Retrotec Funduro review

Do you like avocado with your rides?

Our rating 
3.0 out of 5 star rating 3.0

Our review

More of an American-made statement than a full-on enduro pinner
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There’s no doubt Retrotec’s Funduro is a quality machine. Curt Inglis builds frames one at a time and his craftsmanship is easy to recognize, with lines from carefully bent tubes that flow uninterrupted from front to back, top to bottom.


The CNC machine work of the mostly California parts is clearly visible on the stem, brake levers and cranks, and a lot of the accessories all sport the same anodized blue finish. The Funduro looks unique because it is. 

Coincidentally, the steel framed and completely devoid of carbon Funduro arrived the same day as an everything carbon and XTR-clad full-sus wonderbike. The contrast between the two machines was astonishing. 

You simply don’t get sex appeal like that from a mass produced bike brand
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Retrotec Funduro specs

  • Custom chromoly frame
  • X-Fusion McQueen fork
  • SRAM GX 11-speed drivetrain 
  • Paul Components Klamper mechanical disc brakes and Love levers
  • Velocity Blunt 35 rims / White Industries hubs / WTB Ranger 27.5 x 3.0in tires
  • 13.4kg / 29.54lbs with two King bottle cages — actual weight

Smooth up to a point

Riding the Funduro back to back with other test bikes really emphasized how differently this bike wanted to be ridden. At up to 7/10 of full speed, everything from climbing to spinning to descending was easy and sure-footed.

Sure, the overall bike weight was noticeable, especially at the wheels, but the ride was so quiet and smooth, it was fun on all sorts of terrain.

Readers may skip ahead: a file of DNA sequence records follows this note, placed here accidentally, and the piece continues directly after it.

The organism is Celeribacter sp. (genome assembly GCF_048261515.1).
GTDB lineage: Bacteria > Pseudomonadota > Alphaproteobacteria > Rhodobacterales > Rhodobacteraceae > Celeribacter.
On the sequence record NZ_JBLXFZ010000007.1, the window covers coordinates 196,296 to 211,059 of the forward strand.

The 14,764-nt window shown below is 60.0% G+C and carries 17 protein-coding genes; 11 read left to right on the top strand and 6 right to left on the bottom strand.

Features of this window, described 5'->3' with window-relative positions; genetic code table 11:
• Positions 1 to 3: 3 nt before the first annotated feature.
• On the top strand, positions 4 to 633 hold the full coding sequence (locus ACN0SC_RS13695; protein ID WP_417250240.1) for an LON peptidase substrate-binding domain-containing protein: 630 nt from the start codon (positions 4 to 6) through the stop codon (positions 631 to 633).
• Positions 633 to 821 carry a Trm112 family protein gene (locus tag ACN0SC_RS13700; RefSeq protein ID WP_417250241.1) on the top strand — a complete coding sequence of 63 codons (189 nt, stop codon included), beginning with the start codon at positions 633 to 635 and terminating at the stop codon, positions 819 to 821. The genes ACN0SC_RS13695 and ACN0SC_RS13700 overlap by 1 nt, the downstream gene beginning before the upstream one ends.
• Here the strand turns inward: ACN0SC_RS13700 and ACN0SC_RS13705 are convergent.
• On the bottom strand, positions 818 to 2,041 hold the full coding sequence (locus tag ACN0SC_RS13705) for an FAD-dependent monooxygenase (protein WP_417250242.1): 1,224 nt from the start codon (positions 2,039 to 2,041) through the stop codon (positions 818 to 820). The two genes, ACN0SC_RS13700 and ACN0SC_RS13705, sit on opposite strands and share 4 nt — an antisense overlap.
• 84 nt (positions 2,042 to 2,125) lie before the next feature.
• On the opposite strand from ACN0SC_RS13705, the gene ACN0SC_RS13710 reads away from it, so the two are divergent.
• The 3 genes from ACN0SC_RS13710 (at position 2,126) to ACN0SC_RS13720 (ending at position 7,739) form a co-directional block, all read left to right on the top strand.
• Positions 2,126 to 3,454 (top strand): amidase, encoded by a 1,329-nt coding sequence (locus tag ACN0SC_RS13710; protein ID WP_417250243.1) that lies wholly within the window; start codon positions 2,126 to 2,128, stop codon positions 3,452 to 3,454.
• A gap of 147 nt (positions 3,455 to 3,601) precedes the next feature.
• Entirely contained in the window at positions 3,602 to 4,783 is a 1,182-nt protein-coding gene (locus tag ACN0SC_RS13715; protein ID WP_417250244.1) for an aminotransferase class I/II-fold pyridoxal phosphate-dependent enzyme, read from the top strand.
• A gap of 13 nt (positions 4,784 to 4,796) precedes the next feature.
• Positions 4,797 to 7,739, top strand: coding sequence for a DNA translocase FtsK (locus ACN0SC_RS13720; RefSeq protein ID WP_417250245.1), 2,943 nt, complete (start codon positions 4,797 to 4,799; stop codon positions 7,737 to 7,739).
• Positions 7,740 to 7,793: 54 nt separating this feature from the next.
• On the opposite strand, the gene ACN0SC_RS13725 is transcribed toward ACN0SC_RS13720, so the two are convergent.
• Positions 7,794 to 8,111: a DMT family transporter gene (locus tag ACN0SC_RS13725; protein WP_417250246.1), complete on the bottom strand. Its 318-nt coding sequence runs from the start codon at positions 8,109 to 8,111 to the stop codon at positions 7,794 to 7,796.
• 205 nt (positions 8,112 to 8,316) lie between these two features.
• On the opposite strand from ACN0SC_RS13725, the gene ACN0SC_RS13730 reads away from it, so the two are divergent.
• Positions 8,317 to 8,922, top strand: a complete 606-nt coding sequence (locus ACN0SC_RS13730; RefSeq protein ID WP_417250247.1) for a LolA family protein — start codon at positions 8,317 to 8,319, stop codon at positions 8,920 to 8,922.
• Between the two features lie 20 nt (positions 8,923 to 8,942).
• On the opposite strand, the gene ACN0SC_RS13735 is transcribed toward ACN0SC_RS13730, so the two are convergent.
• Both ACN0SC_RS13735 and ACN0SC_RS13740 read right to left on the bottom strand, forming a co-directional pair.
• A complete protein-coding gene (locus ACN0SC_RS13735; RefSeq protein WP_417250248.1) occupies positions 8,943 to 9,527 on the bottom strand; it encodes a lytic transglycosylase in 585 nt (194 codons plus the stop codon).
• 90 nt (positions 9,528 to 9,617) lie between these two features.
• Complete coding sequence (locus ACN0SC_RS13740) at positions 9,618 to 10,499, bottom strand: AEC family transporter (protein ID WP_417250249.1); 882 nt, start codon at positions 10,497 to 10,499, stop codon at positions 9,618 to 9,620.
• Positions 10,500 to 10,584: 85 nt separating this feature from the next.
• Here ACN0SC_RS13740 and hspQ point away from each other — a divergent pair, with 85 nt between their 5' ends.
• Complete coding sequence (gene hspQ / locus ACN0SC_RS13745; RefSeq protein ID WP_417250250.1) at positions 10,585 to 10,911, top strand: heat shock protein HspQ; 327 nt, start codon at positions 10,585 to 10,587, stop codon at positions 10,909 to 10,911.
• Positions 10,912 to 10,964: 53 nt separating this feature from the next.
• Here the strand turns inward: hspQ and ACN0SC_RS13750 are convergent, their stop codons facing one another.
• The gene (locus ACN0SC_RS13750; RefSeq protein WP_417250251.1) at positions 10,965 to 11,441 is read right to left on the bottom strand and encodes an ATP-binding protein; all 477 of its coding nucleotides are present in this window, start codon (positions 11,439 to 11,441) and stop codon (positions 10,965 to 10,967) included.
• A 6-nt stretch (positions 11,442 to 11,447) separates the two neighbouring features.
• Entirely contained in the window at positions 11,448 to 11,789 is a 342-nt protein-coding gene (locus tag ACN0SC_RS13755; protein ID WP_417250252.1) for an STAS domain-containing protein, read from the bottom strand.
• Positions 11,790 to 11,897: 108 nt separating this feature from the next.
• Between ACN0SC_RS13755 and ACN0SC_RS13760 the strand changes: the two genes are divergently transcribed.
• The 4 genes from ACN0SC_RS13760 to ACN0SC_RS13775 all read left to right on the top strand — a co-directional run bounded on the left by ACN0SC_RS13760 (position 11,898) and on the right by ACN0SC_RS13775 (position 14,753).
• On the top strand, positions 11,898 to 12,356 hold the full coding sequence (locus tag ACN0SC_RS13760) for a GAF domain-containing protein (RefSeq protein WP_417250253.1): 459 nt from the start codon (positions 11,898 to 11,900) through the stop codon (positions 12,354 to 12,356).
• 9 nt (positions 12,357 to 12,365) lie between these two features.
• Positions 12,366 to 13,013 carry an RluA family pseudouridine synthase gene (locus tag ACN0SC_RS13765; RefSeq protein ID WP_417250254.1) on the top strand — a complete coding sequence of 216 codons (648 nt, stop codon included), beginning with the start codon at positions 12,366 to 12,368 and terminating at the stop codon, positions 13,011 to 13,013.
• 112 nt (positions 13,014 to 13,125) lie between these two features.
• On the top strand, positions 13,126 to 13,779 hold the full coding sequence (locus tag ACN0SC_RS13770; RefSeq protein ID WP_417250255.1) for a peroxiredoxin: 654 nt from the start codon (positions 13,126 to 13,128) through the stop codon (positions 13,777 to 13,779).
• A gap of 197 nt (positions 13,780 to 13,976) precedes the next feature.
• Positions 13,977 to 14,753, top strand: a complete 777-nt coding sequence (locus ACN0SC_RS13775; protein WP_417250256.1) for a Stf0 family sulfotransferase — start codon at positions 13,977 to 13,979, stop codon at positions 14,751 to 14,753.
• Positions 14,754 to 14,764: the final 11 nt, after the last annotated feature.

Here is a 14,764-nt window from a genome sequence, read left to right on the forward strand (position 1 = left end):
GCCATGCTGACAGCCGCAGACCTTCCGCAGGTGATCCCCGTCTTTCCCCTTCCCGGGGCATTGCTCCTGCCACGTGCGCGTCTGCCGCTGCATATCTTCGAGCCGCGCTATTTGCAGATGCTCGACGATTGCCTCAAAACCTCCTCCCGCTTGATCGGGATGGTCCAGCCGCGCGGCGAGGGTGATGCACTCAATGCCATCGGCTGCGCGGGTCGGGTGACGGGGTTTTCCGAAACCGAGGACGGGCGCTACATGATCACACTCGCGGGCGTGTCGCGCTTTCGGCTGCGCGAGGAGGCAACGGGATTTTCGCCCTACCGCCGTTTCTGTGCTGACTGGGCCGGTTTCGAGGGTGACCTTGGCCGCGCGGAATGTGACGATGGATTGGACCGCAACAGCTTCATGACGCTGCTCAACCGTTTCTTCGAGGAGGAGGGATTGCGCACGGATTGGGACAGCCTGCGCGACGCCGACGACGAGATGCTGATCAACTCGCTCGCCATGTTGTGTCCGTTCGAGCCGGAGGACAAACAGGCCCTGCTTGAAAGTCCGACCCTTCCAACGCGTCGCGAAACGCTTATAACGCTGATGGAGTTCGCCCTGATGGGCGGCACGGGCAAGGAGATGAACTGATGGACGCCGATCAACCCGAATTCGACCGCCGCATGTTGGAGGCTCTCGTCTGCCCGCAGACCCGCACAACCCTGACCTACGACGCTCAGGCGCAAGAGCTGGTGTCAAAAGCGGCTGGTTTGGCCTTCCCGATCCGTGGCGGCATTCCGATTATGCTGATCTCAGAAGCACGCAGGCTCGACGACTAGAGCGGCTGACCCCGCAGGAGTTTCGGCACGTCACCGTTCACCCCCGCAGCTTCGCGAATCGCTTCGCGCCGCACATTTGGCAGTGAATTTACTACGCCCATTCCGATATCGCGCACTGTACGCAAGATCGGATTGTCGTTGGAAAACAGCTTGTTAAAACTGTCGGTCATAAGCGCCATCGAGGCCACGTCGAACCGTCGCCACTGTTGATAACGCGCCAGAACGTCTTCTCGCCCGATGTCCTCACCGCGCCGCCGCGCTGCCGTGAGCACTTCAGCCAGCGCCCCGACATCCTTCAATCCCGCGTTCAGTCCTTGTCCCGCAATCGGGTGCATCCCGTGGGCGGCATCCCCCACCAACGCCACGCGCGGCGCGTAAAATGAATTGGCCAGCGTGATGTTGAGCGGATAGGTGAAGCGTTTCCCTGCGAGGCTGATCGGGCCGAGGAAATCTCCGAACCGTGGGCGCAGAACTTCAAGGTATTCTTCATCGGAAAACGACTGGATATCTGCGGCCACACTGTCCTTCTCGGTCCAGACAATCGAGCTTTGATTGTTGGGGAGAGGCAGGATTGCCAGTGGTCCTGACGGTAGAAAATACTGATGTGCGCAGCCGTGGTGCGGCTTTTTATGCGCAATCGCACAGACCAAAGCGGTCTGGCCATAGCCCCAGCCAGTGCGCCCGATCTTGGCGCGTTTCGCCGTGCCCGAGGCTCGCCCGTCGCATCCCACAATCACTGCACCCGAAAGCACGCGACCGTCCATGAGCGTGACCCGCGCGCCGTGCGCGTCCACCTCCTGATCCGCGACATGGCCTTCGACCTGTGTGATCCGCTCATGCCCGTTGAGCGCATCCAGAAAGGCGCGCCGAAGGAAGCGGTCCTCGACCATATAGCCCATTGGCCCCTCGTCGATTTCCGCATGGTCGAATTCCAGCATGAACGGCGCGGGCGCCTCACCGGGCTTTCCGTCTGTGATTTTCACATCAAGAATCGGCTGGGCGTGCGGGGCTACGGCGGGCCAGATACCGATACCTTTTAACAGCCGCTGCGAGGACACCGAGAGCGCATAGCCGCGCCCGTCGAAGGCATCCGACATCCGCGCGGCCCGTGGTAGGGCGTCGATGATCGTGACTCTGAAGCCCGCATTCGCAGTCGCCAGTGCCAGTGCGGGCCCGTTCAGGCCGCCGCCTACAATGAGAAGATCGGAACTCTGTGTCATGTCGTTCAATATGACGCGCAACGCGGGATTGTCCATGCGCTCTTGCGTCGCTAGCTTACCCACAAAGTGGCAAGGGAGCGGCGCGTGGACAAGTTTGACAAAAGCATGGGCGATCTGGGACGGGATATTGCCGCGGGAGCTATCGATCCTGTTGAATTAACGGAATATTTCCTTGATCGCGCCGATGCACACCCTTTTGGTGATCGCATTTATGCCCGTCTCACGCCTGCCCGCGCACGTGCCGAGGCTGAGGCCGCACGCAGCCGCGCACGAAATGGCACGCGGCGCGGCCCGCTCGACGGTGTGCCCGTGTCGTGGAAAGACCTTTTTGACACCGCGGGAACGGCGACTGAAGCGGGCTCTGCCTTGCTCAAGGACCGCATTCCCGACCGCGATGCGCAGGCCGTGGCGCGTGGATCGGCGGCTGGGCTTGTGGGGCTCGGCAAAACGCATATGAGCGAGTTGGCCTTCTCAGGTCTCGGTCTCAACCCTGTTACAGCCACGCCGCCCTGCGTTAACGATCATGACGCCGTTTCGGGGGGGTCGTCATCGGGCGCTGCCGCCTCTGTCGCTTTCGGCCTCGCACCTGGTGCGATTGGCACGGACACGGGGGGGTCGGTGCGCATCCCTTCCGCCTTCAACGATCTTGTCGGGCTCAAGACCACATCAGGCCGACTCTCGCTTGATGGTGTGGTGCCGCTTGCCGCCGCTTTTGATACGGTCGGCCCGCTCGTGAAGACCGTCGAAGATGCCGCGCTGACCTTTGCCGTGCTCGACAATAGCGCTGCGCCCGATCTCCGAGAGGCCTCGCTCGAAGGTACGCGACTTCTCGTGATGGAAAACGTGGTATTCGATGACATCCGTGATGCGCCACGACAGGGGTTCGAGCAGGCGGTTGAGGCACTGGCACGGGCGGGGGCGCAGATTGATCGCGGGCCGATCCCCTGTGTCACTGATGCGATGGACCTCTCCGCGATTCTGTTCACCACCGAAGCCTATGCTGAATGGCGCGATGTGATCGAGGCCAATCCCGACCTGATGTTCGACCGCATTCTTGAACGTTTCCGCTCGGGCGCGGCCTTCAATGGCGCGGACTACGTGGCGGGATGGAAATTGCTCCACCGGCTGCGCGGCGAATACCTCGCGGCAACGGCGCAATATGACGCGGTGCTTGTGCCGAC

Despite the noticeable rolling weight, the low tread WTB Ranger tires held momentum and absolutely nullified tiny trail imperfections. 

At the seatstays its the same story, plenty of space for the plus-size rubber
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The entire bike was incredibly smooth up to a point. It displayed a bit of give on the small stuff with the whole system of steel tubing, low-pressure plus tires and decent suspension fork coming together.

But as speeds increased and heavier, more intentional inputs were put into the bike, the vagueness of the plus-size tires and the damped ride began to detract from the fun.

Jumping, manualing and tossing the bike into corners took more effort, and holding a line through rock gardens and rooty sections required more rider attention. 

There was a distinct point where riding the Funduro went from an effortless cruise through the woods to feeling like a handful. Putting a knobbier front tire on would likely settle down some of the cornering vagueness but for the high-speed action through rough stuff a longer rear end is needed. 

The wide Velocity Blunt 35 rims ran true even through some unfortunate lines
Russell Eich / Immediate Media